Our energy charge for the year was $260 for using 6,339 kWh from Edison and solar production of about 5,000 kWh.
Net cost from SCE was 4.1 cents per kWh. This was achieved by conserving usage and selling our solar at the on-peak rates and purchasing most usage at super-off-peak rates. I have just 3 kW in solar panels. So much better than the tiered rates.

Re: Official Southern California Edison thread

Posted: Mon Jan 22, 2018 11:17 am
by smkettner
JeremyW wrote:A cool document from the CAISO on updating the time of use periods can be found here.

As you can see, with increasing solar, the middle of the day becomes off peak or super off peak. For net metering customers this means you will have to put an increasingly large number of kWh during this time to get a kWh back during the early evening. Even though net metering will continue to exist, a home battery is going to look more and more favorable.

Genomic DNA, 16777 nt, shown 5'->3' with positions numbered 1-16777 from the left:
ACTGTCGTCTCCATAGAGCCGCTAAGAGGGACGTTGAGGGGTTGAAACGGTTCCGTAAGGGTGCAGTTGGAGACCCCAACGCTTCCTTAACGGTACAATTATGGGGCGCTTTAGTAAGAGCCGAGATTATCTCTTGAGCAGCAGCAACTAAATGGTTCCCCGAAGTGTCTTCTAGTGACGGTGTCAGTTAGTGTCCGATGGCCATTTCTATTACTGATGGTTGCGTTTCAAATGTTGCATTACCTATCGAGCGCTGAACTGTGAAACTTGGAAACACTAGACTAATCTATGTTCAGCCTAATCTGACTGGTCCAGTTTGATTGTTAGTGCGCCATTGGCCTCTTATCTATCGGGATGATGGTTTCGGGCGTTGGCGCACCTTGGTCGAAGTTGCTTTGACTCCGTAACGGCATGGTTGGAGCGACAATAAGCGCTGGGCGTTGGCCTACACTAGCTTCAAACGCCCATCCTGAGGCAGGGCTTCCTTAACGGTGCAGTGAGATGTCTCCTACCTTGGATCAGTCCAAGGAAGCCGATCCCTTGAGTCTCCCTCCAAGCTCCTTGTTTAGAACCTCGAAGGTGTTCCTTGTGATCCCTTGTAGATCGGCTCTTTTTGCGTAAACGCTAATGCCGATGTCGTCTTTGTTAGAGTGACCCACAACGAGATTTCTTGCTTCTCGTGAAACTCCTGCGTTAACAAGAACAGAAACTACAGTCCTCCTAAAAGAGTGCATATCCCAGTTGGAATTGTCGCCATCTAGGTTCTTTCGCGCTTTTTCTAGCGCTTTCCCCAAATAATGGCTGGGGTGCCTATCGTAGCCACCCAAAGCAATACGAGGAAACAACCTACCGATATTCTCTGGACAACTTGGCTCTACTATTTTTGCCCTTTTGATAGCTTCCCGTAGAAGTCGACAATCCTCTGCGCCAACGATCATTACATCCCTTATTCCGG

I have been anticipating these changes for a few years. Will be interesting when and how they are actually implemented.
Yes battery to get through the top rate in comfort will be very compelling. Will actually help the system as the timing of supply and demand shift.

Re: Official Southern California Edison thread

Posted: Mon Jan 22, 2018 12:43 pm
by tbleakne
Yes you want to look at the SCE link posted by smkettner, which is not that easy to find on SCE web site:

https://www.sce.com/wps/portal/home/residential/rates/Time-Of-Use-Residential-Rate-Plans//url

On Peak